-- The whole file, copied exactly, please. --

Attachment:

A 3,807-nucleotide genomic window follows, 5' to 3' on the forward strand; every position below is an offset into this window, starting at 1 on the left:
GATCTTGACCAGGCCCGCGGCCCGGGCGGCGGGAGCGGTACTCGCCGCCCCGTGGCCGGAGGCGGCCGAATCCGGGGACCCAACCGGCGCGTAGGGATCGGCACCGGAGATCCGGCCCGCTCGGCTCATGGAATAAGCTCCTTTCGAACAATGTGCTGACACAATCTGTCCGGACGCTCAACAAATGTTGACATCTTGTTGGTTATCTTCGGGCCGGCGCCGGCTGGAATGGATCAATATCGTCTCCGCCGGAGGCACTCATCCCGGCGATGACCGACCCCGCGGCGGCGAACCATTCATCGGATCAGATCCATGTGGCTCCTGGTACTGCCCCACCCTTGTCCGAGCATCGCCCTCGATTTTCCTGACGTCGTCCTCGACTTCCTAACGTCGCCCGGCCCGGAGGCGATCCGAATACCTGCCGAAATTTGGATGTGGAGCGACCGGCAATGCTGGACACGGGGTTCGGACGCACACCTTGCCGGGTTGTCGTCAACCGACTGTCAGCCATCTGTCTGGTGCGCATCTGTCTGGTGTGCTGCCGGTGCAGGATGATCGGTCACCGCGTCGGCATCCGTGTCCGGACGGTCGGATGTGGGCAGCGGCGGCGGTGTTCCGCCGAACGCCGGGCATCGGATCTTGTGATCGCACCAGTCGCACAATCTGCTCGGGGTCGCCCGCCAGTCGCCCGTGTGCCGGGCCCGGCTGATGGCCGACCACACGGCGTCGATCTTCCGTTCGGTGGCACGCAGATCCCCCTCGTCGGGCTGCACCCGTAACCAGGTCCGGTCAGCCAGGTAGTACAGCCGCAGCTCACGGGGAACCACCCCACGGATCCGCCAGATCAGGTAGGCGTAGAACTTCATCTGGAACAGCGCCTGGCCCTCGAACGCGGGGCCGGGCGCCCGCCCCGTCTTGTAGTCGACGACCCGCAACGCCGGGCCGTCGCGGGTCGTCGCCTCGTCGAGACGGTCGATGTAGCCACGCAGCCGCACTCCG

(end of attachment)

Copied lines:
A 3,807-nucleotide genomic window follows, 5' to 3' on the forward strand; every position below is an offset into this window, starting at 1 on the left:
GATCTTGACCAGGCCCGCGGCCCGGGCGGCGGGAGCGGTACTCGCCGCCCCGTGGCCGGAGGCGGCCGAATCCGGGGACCCAACCGGCGCGTAGGGATCGGCACCGGAGATCCGGCCCGCTCGGCTCATGGAATAAGCTCCTTTCGAACAATGTGCTGACACAATCTGTCCGGACGCTCAACAAATGTTGACATCTTGTTGGTTATCTTCGGGCCGGCGCCGGCTGGAATGGATCAATATCGTCTCCGCCGGAGGCACTCATCCCGGCGATGACCGACCCCGCGGCGGCGAACCATTCATCGGATCAGATCCATGTGGCTCCTGGTACTGCCCCACCCTTGTCCGAGCATCGCCCTCGATTTTCCTGACGTCGTCCTCGACTTCCTAACGTCGCCCGGCCCGGAGGCGATCCGAATACCTGCCGAAATTTGGATGTGGAGCGACCGGCAATGCTGGACACGGGGTTCGGACGCACACCTTGCCGGGTTGTCGTCAACCGACTGTCAGCCATCTGTCTGGTGCGCATCTGTCTGGTGTGCTGCCGGTGCAGGATGATCGGTCACCGCGTCGGCATCCGTGTCCGGACGGTCGGATGTGGGCAGCGGCGGCGGTGTTCCGCCGAACGCCGGGCATCGGATCTTGTGATCGCACCAGTCGCACAATCTGCTCGGGGTCGCCCGCCAGTCGCCCGTGTGCCGGGCCCGGCTGATGGCCGACCACACGGCGTCGATCTTCCGTTCGGTGGCACGCAGATCCCCCTCGTCGGGCTGCACCCGTAACCAGGTCCGGTCAGCCAGGTAGTACAGCCGCAGCTCACGGGGAACCACCCCACGGATCCGCCAGATCAGGTAGGCGTAGAACTTCATCTGGAACAGCGCCTGGCCCTCGAACGCGGGGCCGGGCGCCCGCCCCGTCTTGTAGTCGACGACCCGCAACGCCGGGCCGTCGCGGGTCGTCGCCTCGTCGAGACGGTCGATGTAGCCACGCAGCCGCACTCCG